Re: Question for ID propopents--the demarcation question

From: Michael Roberts <>
Date: Wed Nov 02 2005 - 12:06:18 EST

This is basically what finished me off with ID. It is their refusal to come clean over the age of the earth, and hence they deserve being described as the Trojan horse of YEC. As a result they make it clear that they have more in common with YEC and us wicked TE types. We have seen the fruits of that alliance in Dover and I am tempted to recite Matthew Arnold's poem On Dover Beach , which of course has been picked up by the Sea of Faith movement in the Church of England and their non-realist view of God. IMO the Sea of faith movement is atheistic even though they have the support of several hundred Anglican clergy, who make ECUSA seem quite orthodox, -----this is just to get Bob going!!!!!!

Having recently checked out the origins of ID there is a definite descent from YEC even if it is not descent with modification Darwinian style. One could say it has a hybrid origin but now seems to approach YEC as an example of convergent evolution. I suppose here I take an intermediate position between Ted Davies and Barbara Forrest/Pennock on the origin of ID.

  ----- Original Message -----
  From: Robert Schneider
  To: Keith Miller ;
  Sent: Wednesday, November 02, 2005 2:56 PM
  Subject: Re: Question for ID propopents--the demarcation question

  I agree with Keith's assessment of ID and appreciate his comments.

  It is also interesting to read the final paragraph of Dembski's article linked below:

         I close with a story about Henry Morris's son John Morris, the president of ICR. In the spring of 2001, I was invited to give some talks at UCSD and in the surrounding area. John showed up at one of my talks, introduced himself, and invited me to visit him at the ICR campus. I took him up on his offer and visited the following day. He graciously showed me around and had me speak about intelligent design to the ICR scholars who were present that day (unfortunately, neither Henry Morris nor Duane Gish were in). Toward the end of my visit, John noted that ID fell short of a full creation model, but then commended ID for conclusively showing the bankruptcy of Darwinism. He was right. As a limited tool for dislodging materialism, developing the concept of design, and applying it to biological systems, ID is the best thing going. I would therefore like to encourage Henry Morris and all young-earth creationists to view intelligent design as a friend in the destruction of Darwinian materialism and in developing the scientific understanding of design in nature.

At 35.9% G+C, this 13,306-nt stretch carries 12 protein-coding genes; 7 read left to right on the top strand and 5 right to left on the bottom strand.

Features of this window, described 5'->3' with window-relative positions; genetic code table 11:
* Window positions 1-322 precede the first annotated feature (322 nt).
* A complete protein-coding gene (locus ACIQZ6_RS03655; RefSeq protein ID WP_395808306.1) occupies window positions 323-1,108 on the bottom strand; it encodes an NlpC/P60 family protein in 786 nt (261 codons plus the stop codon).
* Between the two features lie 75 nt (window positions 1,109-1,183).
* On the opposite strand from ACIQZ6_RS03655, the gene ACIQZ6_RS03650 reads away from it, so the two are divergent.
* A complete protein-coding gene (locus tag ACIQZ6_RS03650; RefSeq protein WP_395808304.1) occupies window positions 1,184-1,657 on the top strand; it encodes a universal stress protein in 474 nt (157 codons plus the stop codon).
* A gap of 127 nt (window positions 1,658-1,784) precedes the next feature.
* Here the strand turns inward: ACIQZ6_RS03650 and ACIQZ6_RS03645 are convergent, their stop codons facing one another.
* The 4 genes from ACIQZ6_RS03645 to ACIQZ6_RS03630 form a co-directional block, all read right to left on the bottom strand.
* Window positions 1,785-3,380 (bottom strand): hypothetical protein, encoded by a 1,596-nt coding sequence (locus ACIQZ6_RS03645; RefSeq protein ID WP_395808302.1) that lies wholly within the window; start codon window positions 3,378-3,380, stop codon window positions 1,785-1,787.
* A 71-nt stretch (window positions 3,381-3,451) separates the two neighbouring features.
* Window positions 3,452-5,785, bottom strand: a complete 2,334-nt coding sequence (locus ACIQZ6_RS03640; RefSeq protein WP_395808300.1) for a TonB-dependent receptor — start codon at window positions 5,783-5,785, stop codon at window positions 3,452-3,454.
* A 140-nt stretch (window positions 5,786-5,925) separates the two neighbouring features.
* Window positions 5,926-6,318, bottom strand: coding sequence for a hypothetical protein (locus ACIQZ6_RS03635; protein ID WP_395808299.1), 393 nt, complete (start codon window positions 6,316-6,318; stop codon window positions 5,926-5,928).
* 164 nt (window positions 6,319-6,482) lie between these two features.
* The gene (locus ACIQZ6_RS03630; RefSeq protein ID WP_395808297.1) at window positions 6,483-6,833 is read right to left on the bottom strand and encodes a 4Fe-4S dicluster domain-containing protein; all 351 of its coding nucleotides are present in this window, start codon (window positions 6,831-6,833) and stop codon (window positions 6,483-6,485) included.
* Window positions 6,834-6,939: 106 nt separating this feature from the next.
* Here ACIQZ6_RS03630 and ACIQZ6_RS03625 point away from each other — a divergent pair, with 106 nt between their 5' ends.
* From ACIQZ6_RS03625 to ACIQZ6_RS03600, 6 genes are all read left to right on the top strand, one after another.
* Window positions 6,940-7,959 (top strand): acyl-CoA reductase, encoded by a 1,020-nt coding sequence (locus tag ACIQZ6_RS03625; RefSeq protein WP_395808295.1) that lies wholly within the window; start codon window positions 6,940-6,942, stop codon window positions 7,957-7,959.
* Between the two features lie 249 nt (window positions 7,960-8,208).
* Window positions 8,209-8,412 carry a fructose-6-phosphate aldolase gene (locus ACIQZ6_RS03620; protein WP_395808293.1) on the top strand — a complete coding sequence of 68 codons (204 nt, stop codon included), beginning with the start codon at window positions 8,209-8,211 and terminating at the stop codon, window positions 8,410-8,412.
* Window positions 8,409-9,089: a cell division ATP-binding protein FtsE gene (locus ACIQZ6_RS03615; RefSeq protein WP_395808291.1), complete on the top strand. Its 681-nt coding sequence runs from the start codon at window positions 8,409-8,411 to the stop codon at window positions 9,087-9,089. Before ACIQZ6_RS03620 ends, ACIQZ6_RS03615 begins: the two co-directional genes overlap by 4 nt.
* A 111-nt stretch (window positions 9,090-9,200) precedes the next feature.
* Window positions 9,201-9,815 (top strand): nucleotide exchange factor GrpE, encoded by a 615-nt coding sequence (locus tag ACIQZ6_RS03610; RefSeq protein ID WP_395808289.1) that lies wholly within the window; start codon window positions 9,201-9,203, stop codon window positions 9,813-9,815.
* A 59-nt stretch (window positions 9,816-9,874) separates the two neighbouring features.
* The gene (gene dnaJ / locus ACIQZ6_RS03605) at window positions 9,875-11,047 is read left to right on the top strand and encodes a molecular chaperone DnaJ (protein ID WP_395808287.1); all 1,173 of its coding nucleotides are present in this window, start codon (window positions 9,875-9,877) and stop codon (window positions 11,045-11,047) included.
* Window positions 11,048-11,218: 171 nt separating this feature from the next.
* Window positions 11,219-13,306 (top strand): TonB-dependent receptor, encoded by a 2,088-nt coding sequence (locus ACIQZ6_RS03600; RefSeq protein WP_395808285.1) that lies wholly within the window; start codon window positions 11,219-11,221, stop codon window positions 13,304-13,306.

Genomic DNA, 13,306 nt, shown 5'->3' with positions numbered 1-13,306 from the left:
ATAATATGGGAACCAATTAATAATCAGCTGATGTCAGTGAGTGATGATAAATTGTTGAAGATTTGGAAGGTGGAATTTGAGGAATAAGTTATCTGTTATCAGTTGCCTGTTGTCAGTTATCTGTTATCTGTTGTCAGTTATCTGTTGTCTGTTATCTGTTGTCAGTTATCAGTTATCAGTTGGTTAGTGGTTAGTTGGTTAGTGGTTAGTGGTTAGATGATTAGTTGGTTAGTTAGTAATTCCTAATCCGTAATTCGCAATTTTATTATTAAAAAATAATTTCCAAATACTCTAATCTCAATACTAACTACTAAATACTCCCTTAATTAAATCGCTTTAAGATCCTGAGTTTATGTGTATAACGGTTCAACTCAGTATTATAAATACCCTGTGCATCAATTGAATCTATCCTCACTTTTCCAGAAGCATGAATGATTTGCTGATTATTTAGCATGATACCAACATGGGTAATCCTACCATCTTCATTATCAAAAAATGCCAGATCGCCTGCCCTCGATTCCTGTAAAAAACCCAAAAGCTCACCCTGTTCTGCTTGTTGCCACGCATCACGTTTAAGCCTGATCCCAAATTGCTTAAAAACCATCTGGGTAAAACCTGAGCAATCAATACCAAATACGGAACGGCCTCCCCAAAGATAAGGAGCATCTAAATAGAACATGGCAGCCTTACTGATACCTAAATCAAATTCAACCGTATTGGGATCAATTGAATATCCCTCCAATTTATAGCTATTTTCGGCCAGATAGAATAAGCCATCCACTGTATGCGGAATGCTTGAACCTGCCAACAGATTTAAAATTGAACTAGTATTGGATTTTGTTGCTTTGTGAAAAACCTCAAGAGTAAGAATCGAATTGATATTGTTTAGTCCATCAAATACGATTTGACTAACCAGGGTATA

Bob comments:

  it is this kind of strategy that creates a problem for the ID movement, because when YECs tout ID arguments against "Darwinism," they are doing exactly what will convince mainstream scientists that ID is a form of the kind of creationnism they detest. While this may be a partnership of convenience (of "the enemy of my enemy is my friend" sort) from which the YECs gain much, it cannot help ID at all in the world of science. I wonder if Dembski has really thought through the implications of this pas-de-deux.

    ----- Original Message -----
    From: Keith Miller
    Sent: Monday, October 31, 2005 11:04 PM
    Subject: Re: Question for ID propopents--the demarcation question

      Here's one from Dembski:
      "To be sure, I am not a young earth creationist nor do I support their efforts to harmonize science with a particular interpretation of Genesis."

    The issue is not whether some ID advocates have stated that they are not young Earth creationists, but rather whether the "theory of ID" (however that is envisioned) has any scientific content that would distinguish it from those who reject common descent, if not an ancient Earth. Young Earth advocates and those who reject common descent at virtually any level of the taxonomic hierarchy can, and do, consider their arguments as employing ID.

    In my view, the inability of ID to make any statement about when and where in evolutionary history the design events are presumed to occur shows the practical emptiness of their arguments. There is absolutely no agreement among ID proponents about which structures or biological transitions are those which demand the action of a non-natural designing agent. Basically any transition or biological structure that a particular individual sees as too complex to yield to future natural cause and effect explanations can be cited as an example. There is no consistent criteria by which other investigators can independently identify a candidate structure.


    Keith B. Miller
    Research Assistant Professor
    Dept of Geology, Kansas State University
    Manhattan, KS 66506-3201
Received on Wed Nov 2 12:08:25 2005

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